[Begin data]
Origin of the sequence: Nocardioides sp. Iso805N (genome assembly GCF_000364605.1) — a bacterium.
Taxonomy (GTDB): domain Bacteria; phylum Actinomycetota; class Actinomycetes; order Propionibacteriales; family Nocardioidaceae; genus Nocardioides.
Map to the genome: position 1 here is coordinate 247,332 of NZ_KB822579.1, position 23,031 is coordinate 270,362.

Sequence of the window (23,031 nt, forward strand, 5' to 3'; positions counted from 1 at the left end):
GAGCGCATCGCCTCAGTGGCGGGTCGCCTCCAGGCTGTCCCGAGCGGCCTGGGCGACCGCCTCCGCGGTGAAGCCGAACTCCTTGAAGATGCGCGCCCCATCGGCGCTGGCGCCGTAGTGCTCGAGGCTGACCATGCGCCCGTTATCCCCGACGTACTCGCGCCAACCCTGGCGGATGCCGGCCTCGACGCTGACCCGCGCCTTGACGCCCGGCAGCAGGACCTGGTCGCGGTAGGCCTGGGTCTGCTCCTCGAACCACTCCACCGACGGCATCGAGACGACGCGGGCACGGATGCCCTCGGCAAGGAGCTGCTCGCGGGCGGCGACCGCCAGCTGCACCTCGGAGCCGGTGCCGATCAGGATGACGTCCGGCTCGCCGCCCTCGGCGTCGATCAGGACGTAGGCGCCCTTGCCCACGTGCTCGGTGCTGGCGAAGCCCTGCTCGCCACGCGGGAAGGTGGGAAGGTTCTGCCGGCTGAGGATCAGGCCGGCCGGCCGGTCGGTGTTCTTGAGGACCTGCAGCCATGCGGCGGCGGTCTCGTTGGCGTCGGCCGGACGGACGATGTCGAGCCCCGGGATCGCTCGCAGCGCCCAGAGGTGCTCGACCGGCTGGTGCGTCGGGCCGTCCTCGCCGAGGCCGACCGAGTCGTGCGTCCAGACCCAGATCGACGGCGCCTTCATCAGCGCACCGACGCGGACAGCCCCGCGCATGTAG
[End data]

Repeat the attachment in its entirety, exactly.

Origin of the sequence: Nocardioides sp. Iso805N (genome assembly GCF_000364605.1) — a bacterium.
Taxonomy (GTDB): domain Bacteria; phylum Actinomycetota; class Actinomycetes; order Propionibacteriales; family Nocardioidaceae; genus Nocardioides.
Map to the genome: position 1 here is coordinate 247,332 of NZ_KB822579.1, position 23,031 is coordinate 270,362.

Sequence of the window (23,031 nt, forward strand, 5' to 3'; positions counted from 1 at the left end):
GAGCGCATCGCCTCAGTGGCGGGTCGCCTCCAGGCTGTCCCGAGCGGCCTGGGCGACCGCCTCCGCGGTGAAGCCGAACTCCTTGAAGATGCGCGCCCCATCGGCGCTGGCGCCGTAGTGCTCGAGGCTGACCATGCGCCCGTTATCCCCGACGTACTCGCGCCAACCCTGGCGGATGCCGGCCTCGACGCTGACCCGCGCCTTGACGCCCGGCAGCAGGACCTGGTCGCGGTAGGCCTGGGTCTGCTCCTCGAACCACTCCACCGACGGCATCGAGACGACGCGGGCACGGATGCCCTCGGCAAGGAGCTGCTCGCGGGCGGCGACCGCCAGCTGCACCTCGGAGCCGGTGCCGATCAGGATGACGTCCGGCTCGCCGCCCTCGGCGTCGATCAGGACGTAGGCGCCCTTGCCCACGTGCTCGGTGCTGGCGAAGCCCTGCTCGCCACGCGGGAAGGTGGGAAGGTTCTGCCGGCTGAGGATCAGGCCGGCCGGCCGGTCGGTGTTCTTGAGGACCTGCAGCCATGCGGCGGCGGTCTCGTTGGCGTCGGCCGGACGGACGATGTCGAGCCCCGGGATCGCTCGCAGCGCCCAGAGGTGCTCGACCGGCTGGTGCGTCGGGCCGTCCTCGCCGAGGCCGACCGAGTCGTGCGTCCAGACCCAGATCGACGGCGCCTTCATCAGCGCACCGACGCGGACAGCCCCGCGCATGTAG